Delivered at Shabbat morning services at AKSE, January 3, 2004 by Irene G. Plotzker [reconstructed from notes]
In this week’s portion, Joseph reveals his identity, assures his brothers he forgives them, and the whole family is reunited in Egypt, where they live happily ever after…
Not really. This portion is full of unsettling undercurrents. First, we know that “going down to Egypt” will eventually mean enslavement, so that is in the back of our minds throughout.
And how genuine is that family reconciliation, really? The brothers never liked Joseph, even as a boy. They still feel guilty about how they treated him. They almost certainly never told Jacob what really happened and probably never even discussed it among themselves. Maybe, for all these years, it’s been like the elephant in the center of the room everyone tries in vain to ignore. So one would expect their reaction to Joseph’s revelation to be quite mixed.
What about Joseph? Yes, he certainly acts happy and forgiving. But he also seems to have become quite comfortable living as an Egyptian. He seems to have chosen to keep himself cut off from his family. Consider, for example, when he names his firstborn Menasheh, saying, “God has made me forget completely my hardship and my parental home” (Gen. 41:51).
And why didn’t Joseph ever send word to his father in Canaan that he was alive and well? He’s been out of prison for nine years. That question has troubled several commentators, who have come up with various ideas (Uriel Simon, “Joseph Heals the Breach in His Father’s House,” at http://www.netivot-shalom.org.il/parshaeng/vayigash2.php), a few of which I will note here. R. Yehuda Hehasid felt that Joseph realized that, if he sent word to his father, Jacob would realize that the brothers played a role in Joseph’s disappearance, and it would destroy the family. Ramban was amazed that Joseph did not send word to Jacob, noting how much pain Jacob felt and Hebron’s nearness to Egypt. He concluded that Joseph believed the future as laid out in his dreams needed to play itself out, and this (specifically, the family bowing down to him) could only happen in Egypt. Similarly, but going a step further, the opinion of R. Isaac Abarbanel was that Joseph saw it was necessary for the events in God’s plan to play themselves out, that the brothers needed time to change and to prove they had changed, and this justified Jacob’s continuing pain.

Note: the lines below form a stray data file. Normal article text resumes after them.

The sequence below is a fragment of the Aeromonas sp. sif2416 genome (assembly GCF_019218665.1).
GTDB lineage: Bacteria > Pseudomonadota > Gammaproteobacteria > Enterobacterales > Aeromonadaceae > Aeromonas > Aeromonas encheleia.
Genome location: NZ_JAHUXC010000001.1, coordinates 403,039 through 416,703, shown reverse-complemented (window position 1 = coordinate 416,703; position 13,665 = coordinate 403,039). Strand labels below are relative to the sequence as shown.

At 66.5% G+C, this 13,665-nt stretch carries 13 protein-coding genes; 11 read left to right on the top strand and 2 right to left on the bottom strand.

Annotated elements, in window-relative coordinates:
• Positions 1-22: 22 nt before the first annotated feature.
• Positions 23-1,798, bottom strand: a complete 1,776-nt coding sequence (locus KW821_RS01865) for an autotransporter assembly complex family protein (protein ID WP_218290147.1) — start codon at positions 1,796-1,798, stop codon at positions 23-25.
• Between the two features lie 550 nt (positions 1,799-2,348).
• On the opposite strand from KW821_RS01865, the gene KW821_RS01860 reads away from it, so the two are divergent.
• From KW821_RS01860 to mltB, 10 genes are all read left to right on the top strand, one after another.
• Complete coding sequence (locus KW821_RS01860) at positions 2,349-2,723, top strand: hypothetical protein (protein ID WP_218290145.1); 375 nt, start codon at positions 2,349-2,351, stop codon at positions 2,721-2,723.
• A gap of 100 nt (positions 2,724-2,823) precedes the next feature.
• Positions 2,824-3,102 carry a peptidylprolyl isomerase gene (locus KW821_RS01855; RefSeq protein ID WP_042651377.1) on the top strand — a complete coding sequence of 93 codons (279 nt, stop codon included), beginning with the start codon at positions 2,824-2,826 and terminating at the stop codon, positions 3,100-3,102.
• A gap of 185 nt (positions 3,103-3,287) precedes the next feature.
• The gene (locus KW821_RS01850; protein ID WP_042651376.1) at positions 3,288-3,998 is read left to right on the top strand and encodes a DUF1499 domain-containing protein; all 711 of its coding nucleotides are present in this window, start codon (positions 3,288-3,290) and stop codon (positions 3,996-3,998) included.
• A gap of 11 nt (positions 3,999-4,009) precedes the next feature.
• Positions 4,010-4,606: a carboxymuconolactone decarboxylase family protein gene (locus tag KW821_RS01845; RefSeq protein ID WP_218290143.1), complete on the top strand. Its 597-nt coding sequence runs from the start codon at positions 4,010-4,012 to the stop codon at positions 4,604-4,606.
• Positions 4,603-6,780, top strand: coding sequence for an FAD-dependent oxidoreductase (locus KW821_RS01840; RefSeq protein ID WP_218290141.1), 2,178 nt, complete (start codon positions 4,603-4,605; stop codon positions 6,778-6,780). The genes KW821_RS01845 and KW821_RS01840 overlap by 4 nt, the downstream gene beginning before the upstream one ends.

Then, when they do come down, Joseph treats his brothers like country bumpkins, coaching them on what to say to Pharoah (to not avail – they ignore him). And Jacob didn’t even want to go down to Egypt and went only because he wanted to see Joseph one last time and because God assured him that it was the right thing to do.
To gain more insight into the dynamics of this situation, I’d like to focus on one element: tears. Who cries, when, and why.
To be able to weep indicates you can both feel and express deep emotions. Esau weeps when he’s tricked out of his blessing. Jacob weeps with joy when he meets Rachel.
In our story, Joseph weeps several times. Notice that he does not weep when he is thrown into the pit, when he is sold as a slave, when he is thrown into prison, or when he’s forgotten there. He tends to weep at times of emotion-laden insight.
For example, he first cries when he first sees his brothers in Egypt (Gen. 42:24) and hears them expressing regret for their actions toward him 22 years earlier. He’s overwhelmed, not at seeing them, but at hearing that they might actually have repented.
Next, he cries when he reveals his identity (Gen. 45:1-2) and when he kisses each of them. But only Benjamin, his only full brother, cries as well. The other brothers do not. They are emotionally stuck and cannot fully accept Joseph’s assurances that he has indeed forgiven them and that what they did was part of God’s plan. And so, they cannot weep.